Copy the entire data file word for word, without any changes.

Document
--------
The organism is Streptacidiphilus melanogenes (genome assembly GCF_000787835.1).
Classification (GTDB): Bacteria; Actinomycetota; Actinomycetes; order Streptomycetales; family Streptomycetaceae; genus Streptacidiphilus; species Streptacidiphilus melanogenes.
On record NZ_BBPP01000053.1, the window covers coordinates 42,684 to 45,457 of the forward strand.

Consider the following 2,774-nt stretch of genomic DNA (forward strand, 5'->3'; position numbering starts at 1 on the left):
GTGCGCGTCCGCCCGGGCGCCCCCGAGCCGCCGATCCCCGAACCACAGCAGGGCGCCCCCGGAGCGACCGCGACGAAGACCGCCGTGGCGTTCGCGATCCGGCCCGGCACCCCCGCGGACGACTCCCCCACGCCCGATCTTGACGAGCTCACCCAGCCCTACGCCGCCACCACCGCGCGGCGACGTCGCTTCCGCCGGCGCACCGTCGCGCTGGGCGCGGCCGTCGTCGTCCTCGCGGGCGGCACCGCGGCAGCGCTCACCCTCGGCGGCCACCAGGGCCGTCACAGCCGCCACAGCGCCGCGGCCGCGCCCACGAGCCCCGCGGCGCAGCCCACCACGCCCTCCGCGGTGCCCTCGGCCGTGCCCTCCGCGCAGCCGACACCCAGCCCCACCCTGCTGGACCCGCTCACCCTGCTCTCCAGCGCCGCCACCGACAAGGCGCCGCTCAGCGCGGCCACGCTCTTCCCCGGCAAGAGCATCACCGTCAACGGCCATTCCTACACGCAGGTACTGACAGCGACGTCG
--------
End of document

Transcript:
The organism is Streptacidiphilus melanogenes (genome assembly GCF_000787835.1).
Classification (GTDB): Bacteria; Actinomycetota; Actinomycetes; order Streptomycetales; family Streptomycetaceae; genus Streptacidiphilus; species Streptacidiphilus melanogenes.
On record NZ_BBPP01000053.1, the window covers coordinates 42,684 to 45,457 of the forward strand.

Consider the following 2,774-nt stretch of genomic DNA (forward strand, 5'->3'; position numbering starts at 1 on the left):
GTGCGCGTCCGCCCGGGCGCCCCCGAGCCGCCGATCCCCGAACCACAGCAGGGCGCCCCCGGAGCGACCGCGACGAAGACCGCCGTGGCGTTCGCGATCCGGCCCGGCACCCCCGCGGACGACTCCCCCACGCCCGATCTTGACGAGCTCACCCAGCCCTACGCCGCCACCACCGCGCGGCGACGTCGCTTCCGCCGGCGCACCGTCGCGCTGGGCGCGGCCGTCGTCGTCCTCGCGGGCGGCACCGCGGCAGCGCTCACCCTCGGCGGCCACCAGGGCCGTCACAGCCGCCACAGCGCCGCGGCCGCGCCCACGAGCCCCGCGGCGCAGCCCACCACGCCCTCCGCGGTGCCCTCGGCCGTGCCCTCCGCGCAGCCGACACCCAGCCCCACCCTGCTGGACCCGCTCACCCTGCTCTCCAGCGCCGCCACCGACAAGGCGCCGCTCAGCGCGGCCACGCTCTTCCCCGGCAAGAGCATCACCGTCAACGGCCATTCCTACACGCAGGTACTGACAGCGACGTCG